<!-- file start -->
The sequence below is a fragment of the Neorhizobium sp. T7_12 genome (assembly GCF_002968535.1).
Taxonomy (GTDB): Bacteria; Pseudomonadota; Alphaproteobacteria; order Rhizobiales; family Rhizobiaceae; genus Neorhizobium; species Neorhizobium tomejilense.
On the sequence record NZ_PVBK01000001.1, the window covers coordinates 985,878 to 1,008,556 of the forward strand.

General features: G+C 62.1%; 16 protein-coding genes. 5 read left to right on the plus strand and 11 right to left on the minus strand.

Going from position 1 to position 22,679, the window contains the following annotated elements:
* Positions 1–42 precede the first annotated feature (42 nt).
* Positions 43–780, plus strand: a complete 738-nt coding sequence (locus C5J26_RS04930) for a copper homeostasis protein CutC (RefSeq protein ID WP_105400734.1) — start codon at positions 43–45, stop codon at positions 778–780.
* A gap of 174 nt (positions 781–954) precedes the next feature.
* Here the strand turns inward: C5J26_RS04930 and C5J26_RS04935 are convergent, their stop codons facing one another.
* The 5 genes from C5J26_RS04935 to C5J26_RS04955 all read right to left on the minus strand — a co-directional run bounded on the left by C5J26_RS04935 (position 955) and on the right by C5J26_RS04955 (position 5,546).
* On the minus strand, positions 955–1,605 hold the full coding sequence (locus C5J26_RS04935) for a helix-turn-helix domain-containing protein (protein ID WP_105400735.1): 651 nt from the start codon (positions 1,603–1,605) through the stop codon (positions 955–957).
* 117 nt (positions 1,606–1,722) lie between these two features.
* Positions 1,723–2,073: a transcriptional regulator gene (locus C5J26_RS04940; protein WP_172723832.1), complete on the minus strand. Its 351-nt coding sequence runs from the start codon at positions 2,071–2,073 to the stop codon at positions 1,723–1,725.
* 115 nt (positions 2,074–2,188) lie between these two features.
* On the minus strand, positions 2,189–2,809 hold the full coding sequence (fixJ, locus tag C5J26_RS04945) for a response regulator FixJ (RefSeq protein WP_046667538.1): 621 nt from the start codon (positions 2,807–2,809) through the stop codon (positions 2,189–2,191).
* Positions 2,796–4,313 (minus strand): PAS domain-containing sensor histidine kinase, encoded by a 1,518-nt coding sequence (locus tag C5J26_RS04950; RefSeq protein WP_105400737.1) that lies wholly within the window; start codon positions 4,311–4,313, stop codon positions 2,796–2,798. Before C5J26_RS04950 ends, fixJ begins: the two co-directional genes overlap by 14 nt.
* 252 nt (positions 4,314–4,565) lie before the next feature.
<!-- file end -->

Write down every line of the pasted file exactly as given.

The sequence below is a fragment of the Neorhizobium sp. T7_12 genome (assembly GCF_002968535.1).
Taxonomy (GTDB): Bacteria; Pseudomonadota; Alphaproteobacteria; order Rhizobiales; family Rhizobiaceae; genus Neorhizobium; species Neorhizobium tomejilense.
On the sequence record NZ_PVBK01000001.1, the window covers coordinates 985,878 to 1,008,556 of the forward strand.

General features: G+C 62.1%; 16 protein-coding genes. 5 read left to right on the plus strand and 11 right to left on the minus strand.

Going from position 1 to position 22,679, the window contains the following annotated elements:
* Positions 1–42 precede the first annotated feature (42 nt).
* Positions 43–780, plus strand: a complete 738-nt coding sequence (locus C5J26_RS04930) for a copper homeostasis protein CutC (RefSeq protein ID WP_105400734.1) — start codon at positions 43–45, stop codon at positions 778–780.
* A gap of 174 nt (positions 781–954) precedes the next feature.
* Here the strand turns inward: C5J26_RS04930 and C5J26_RS04935 are convergent, their stop codons facing one another.
* The 5 genes from C5J26_RS04935 to C5J26_RS04955 all read right to left on the minus strand — a co-directional run bounded on the left by C5J26_RS04935 (position 955) and on the right by C5J26_RS04955 (position 5,546).
* On the minus strand, positions 955–1,605 hold the full coding sequence (locus C5J26_RS04935) for a helix-turn-helix domain-containing protein (protein ID WP_105400735.1): 651 nt from the start codon (positions 1,603–1,605) through the stop codon (positions 955–957).
* 117 nt (positions 1,606–1,722) lie between these two features.
* Positions 1,723–2,073: a transcriptional regulator gene (locus C5J26_RS04940; protein WP_172723832.1), complete on the minus strand. Its 351-nt coding sequence runs from the start codon at positions 2,071–2,073 to the stop codon at positions 1,723–1,725.
* 115 nt (positions 2,074–2,188) lie between these two features.
* On the minus strand, positions 2,189–2,809 hold the full coding sequence (fixJ, locus tag C5J26_RS04945) for a response regulator FixJ (RefSeq protein WP_046667538.1): 621 nt from the start codon (positions 2,807–2,809) through the stop codon (positions 2,189–2,191).
* Positions 2,796–4,313 (minus strand): PAS domain-containing sensor histidine kinase, encoded by a 1,518-nt coding sequence (locus tag C5J26_RS04950; RefSeq protein WP_105400737.1) that lies wholly within the window; start codon positions 4,311–4,313, stop codon positions 2,796–2,798. Before C5J26_RS04950 ends, fixJ begins: the two co-directional genes overlap by 14 nt.
* 252 nt (positions 4,314–4,565) lie before the next feature.